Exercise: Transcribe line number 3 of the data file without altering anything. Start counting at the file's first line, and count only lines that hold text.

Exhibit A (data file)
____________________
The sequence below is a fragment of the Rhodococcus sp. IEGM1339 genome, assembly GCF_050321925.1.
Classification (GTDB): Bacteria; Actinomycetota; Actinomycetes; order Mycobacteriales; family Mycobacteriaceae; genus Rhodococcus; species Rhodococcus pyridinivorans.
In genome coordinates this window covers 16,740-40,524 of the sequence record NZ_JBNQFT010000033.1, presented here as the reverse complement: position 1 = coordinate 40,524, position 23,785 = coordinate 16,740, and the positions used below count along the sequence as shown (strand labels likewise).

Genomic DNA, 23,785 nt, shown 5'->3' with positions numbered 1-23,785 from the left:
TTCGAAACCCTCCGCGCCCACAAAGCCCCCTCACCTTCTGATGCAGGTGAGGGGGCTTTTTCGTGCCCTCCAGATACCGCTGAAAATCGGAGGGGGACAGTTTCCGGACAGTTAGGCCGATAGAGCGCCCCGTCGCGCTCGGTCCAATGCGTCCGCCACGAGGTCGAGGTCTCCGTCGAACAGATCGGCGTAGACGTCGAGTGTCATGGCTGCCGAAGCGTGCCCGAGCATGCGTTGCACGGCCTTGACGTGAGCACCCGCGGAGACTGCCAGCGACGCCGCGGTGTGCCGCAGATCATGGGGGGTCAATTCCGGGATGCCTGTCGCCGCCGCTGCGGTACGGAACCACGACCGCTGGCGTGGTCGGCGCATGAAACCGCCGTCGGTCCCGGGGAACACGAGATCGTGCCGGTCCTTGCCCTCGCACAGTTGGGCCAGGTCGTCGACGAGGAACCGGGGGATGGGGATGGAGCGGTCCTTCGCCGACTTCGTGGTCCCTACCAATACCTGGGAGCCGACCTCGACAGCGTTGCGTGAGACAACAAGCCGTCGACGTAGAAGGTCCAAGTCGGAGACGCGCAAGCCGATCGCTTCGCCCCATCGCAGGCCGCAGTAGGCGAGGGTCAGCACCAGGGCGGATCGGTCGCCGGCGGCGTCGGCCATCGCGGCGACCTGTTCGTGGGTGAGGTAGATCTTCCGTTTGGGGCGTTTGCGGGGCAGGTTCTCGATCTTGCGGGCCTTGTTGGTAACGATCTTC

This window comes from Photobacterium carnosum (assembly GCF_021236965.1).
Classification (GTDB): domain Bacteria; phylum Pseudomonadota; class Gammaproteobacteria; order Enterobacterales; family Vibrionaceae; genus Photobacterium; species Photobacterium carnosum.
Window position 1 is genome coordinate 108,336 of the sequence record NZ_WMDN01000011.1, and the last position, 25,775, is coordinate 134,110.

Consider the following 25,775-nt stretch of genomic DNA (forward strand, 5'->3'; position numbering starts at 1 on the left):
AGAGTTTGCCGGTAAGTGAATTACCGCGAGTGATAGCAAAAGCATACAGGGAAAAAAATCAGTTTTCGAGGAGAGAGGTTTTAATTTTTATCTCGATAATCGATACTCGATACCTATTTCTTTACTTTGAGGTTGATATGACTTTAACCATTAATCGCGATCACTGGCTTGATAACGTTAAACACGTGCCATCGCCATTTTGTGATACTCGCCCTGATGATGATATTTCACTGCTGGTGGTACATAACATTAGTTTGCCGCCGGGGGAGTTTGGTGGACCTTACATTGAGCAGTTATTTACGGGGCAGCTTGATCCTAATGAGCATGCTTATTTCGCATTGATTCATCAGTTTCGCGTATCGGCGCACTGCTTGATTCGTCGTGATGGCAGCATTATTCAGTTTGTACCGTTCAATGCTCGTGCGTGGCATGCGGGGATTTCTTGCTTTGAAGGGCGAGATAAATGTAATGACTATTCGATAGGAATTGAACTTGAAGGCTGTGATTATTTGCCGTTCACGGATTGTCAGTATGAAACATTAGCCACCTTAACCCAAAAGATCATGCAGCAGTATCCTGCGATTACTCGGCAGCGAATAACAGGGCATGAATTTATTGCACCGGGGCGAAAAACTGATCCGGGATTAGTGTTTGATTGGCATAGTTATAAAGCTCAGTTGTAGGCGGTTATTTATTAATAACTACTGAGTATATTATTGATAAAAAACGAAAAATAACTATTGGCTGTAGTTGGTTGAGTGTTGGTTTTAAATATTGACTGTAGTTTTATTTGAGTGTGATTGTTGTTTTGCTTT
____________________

In genome coordinates this window covers 16,740-40,524 of the sequence record NZ_JBNQFT010000033.1, presented here as the reverse complement: position 1 = coordinate 40,524, position 23,785 = coordinate 16,740, and the positions used below count along the sequence as shown (strand labels likewise).